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proc_pid_fdinfo - Man Page

information about file descriptors


/proc/pid/fdinfo/ (since Linux 2.6.22)

This is a subdirectory containing one entry for each file which the process has open, named by its file descriptor. The files in this directory are readable only by the owner of the process. The contents of each file can be read to obtain information about the corresponding file descriptor. The content depends on the type of file referred to by the corresponding file descriptor.

For regular files and directories, we see something like:

$ cat /proc/12015/fdinfo/4
pos:    1000
flags:  01002002
mnt_id: 21

The fields are as follows:


This is a decimal number showing the file offset.


This is an octal number that displays the file access mode and file status flags (see open(2)). If the close-on-exec file descriptor flag is set, then flags will also include the value O_CLOEXEC.

Before Linux 3.1, this field incorrectly displayed the setting of O_CLOEXEC at the time the file was opened, rather than the current setting of the close-on-exec flag.


This field, present since Linux 3.15, is the ID of the mount containing this file. See the description of /proc/pid/mountinfo.

For eventfd file descriptors (see eventfd(2)), we see (since Linux 3.8) the following fields:

eventfd-count:               40

eventfd-count is the current value of the eventfd counter, in hexadecimal.

For epoll file descriptors (see epoll(7)), we see (since Linux 3.8) the following fields:

tfd:        9 events:       19 data: 74253d2500000009
tfd:        7 events:       19 data: 74253d2500000007

Each of the lines beginning tfd describes one of the file descriptors being monitored via the epoll file descriptor (see epoll_ctl(2) for some details). The tfd field is the number of the file descriptor. The events field is a hexadecimal mask of the events being monitored for this file descriptor. The data field is the data value associated with this file descriptor.

For signalfd file descriptors (see signalfd(2)), we see (since Linux 3.8) the following fields:


sigmask is the hexadecimal mask of signals that are accepted via this signalfd file descriptor. (In this example, bits 2 and 3 are set, corresponding to the signals SIGINT and SIGQUIT; see signal(7).)

For inotify file descriptors (see inotify(7)), we see (since Linux 3.8) the following fields:

inotify wd:2 ino:7ef82a sdev:800001 mask:800afff ignored_mask:0 fhandle-bytes:8 fhandle-type:1 f_handle:2af87e00220ffd73
inotify wd:1 ino:192627 sdev:800001 mask:800afff ignored_mask:0 fhandle-bytes:8 fhandle-type:1 f_handle:27261900802dfd73

Each of the lines beginning with "inotify" displays information about one file or directory that is being monitored. The fields in this line are as follows:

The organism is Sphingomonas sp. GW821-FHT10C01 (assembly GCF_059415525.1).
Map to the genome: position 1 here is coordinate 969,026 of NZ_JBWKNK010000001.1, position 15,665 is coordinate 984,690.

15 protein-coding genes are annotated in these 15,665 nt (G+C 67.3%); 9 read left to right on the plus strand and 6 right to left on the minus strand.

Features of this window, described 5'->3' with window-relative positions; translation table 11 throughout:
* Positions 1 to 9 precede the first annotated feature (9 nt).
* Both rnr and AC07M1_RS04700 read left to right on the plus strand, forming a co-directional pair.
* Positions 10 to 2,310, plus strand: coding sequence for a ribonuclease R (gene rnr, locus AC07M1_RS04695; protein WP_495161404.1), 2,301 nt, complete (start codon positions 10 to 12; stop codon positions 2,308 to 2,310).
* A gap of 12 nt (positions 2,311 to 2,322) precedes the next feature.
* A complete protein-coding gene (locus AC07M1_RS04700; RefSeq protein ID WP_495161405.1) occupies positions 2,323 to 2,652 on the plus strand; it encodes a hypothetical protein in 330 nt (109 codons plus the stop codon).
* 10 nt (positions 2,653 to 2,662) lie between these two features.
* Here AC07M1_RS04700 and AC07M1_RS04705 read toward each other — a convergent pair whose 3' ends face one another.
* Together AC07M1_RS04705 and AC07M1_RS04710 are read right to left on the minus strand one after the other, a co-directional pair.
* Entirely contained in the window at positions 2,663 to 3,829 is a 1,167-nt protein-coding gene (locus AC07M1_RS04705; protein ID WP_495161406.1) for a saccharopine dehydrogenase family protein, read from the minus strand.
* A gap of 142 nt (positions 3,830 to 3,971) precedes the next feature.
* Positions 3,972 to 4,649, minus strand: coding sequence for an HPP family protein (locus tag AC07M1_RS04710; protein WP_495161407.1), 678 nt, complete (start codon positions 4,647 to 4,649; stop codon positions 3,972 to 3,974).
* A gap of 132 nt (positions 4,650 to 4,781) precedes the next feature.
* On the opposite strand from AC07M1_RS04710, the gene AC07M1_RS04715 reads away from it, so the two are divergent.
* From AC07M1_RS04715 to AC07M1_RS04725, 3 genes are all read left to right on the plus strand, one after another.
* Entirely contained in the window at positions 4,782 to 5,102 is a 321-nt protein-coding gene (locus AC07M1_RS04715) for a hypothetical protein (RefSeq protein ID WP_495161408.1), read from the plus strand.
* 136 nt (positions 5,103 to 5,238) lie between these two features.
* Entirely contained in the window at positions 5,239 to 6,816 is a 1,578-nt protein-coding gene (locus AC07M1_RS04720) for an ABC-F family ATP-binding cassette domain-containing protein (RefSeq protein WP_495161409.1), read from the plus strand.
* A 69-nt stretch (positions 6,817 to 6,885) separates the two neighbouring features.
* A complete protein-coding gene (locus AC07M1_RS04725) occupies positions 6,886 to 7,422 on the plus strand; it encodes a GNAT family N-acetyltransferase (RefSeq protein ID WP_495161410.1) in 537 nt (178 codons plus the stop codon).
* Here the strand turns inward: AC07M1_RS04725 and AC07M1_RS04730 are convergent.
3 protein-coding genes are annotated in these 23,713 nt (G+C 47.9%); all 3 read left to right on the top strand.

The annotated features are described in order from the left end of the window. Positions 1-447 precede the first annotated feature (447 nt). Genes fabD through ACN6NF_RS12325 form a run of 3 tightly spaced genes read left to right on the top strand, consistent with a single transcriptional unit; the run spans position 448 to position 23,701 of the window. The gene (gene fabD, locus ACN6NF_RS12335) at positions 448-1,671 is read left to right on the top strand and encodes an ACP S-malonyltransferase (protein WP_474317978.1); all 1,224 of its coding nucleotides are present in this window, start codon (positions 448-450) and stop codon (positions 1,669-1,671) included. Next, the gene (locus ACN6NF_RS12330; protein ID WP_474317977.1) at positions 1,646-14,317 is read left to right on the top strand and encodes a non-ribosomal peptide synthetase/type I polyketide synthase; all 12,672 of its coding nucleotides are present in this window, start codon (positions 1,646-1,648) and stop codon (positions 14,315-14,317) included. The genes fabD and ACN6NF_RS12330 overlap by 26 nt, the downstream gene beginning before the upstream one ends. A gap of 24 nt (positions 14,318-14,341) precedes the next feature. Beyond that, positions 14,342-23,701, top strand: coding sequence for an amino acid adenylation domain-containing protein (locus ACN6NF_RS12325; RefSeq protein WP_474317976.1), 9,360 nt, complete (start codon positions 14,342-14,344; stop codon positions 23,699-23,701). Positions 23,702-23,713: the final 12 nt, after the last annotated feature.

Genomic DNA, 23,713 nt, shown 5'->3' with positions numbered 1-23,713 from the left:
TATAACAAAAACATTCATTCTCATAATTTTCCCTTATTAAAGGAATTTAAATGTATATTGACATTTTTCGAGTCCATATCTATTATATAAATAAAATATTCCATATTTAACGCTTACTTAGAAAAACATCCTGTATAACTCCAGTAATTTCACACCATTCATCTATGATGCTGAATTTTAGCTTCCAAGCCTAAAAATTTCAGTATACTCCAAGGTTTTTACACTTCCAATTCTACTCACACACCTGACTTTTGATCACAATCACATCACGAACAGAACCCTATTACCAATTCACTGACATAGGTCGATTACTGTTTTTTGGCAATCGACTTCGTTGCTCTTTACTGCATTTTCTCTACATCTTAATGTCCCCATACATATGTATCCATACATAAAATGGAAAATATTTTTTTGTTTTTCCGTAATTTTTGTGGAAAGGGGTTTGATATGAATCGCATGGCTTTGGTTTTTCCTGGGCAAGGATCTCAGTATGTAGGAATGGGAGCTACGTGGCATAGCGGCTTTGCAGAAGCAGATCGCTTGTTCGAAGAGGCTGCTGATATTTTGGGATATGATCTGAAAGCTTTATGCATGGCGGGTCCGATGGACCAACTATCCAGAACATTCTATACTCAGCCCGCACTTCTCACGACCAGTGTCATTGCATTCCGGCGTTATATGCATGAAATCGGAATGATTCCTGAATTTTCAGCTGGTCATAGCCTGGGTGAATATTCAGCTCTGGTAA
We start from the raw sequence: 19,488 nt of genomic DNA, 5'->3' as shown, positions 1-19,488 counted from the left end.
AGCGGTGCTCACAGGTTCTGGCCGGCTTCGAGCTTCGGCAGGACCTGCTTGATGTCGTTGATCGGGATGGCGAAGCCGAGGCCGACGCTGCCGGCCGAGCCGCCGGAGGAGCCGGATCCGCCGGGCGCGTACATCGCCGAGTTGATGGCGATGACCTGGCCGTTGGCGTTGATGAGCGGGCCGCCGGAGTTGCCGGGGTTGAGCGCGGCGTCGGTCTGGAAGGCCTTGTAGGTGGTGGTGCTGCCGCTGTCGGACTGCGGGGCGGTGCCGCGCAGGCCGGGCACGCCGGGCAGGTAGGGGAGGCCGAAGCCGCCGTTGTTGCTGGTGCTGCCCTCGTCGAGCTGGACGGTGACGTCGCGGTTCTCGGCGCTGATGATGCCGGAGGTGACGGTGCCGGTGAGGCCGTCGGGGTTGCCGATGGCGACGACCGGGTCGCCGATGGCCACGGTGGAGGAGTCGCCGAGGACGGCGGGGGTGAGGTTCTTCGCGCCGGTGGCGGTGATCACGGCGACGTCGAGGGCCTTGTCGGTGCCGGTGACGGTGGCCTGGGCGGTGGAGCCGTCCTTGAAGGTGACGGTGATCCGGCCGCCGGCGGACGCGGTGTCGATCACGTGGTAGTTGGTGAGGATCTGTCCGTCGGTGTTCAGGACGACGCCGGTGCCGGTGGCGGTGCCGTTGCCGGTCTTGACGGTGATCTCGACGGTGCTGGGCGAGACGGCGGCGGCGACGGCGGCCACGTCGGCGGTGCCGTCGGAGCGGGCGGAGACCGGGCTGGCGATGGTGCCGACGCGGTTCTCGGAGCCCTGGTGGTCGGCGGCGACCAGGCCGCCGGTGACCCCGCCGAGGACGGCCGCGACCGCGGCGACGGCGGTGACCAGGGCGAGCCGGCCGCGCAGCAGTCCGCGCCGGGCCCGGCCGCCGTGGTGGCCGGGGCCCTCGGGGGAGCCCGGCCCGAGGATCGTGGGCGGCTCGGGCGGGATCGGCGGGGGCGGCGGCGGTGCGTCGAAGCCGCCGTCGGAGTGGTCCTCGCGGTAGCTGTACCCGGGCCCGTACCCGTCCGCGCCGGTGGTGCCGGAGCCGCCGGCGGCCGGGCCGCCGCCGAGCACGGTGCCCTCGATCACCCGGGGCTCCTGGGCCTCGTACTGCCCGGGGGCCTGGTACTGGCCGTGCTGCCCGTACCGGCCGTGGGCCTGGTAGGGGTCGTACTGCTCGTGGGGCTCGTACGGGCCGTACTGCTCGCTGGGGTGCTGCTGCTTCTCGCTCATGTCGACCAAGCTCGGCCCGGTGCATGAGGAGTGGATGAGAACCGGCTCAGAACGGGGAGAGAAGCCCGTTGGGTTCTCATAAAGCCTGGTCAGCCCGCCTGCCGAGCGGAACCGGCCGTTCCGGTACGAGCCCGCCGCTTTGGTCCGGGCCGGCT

A watch descriptor number (in decimal).


The inode number of the target file (in hexadecimal).


The ID of the device where the target file resides (in hexadecimal).


The mask of events being monitored for the target file (in hexadecimal).

If the kernel was built with exportfs support, the path to the target file is exposed as a file handle, via three hexadecimal fields: fhandle-bytes, fhandle-type, and f_handle.

For fanotify file descriptors (see fanotify(7)), we see (since Linux 3.8) the following fields:

fanotify flags:0 event-flags:88002
fanotify ino:19264f sdev:800001 mflags:0 mask:1 ignored_mask:0 fhandle-bytes:8 fhandle-type:1 f_handle:4f261900a82dfd73

The fourth line displays information defined when the fanotify group was created via fanotify_init(2):


The flags argument given to fanotify_init(2) (expressed in hexadecimal).


The event_f_flags argument given to fanotify_init(2) (expressed in hexadecimal).

Each additional line shown in the file contains information about one of the marks in the fanotify group. Most of these fields are as for inotify, except:


The flags associated with the mark (expressed in hexadecimal).


The events mask for this mark (expressed in hexadecimal).


The mask of events that are ignored for this mark (expressed in hexadecimal).

For details on these fields, see fanotify_mark(2).

For timerfd file descriptors (see timerfd(2)), we see (since Linux 3.17) the following fields:

pos:    0
flags:  02004002
mnt_id: 13
clockid: 0
ticks: 0
settime flags: 03
it_value: (7695568592, 640020877)
it_interval: (0, 0)

This is the numeric value of the clock ID (corresponding to one of the CLOCK_* constants defined via <time.h>) that is used to mark the progress of the timer (in this example, 0 is CLOCK_REALTIME).


This is the number of timer expirations that have occurred, (i.e., the value that read(2) on it would return).

settime flags

This field lists the flags with which the timerfd was last armed (see timerfd_settime(2)), in octal (in this example, both TFD_TIMER_ABSTIME and TFD_TIMER_CANCEL_ON_SET are set).


This field contains the amount of time until the timer will next expire, expressed in seconds and nanoseconds. This is always expressed as a relative value, regardless of whether the timer was created using the TFD_TIMER_ABSTIME flag.


This field contains the interval of the timer, in seconds and nanoseconds. (The it_value and it_interval fields contain the values that timerfd_gettime(2) on this file descriptor would return.)

See Also



2024-05-02 Linux man-pages 6.9.1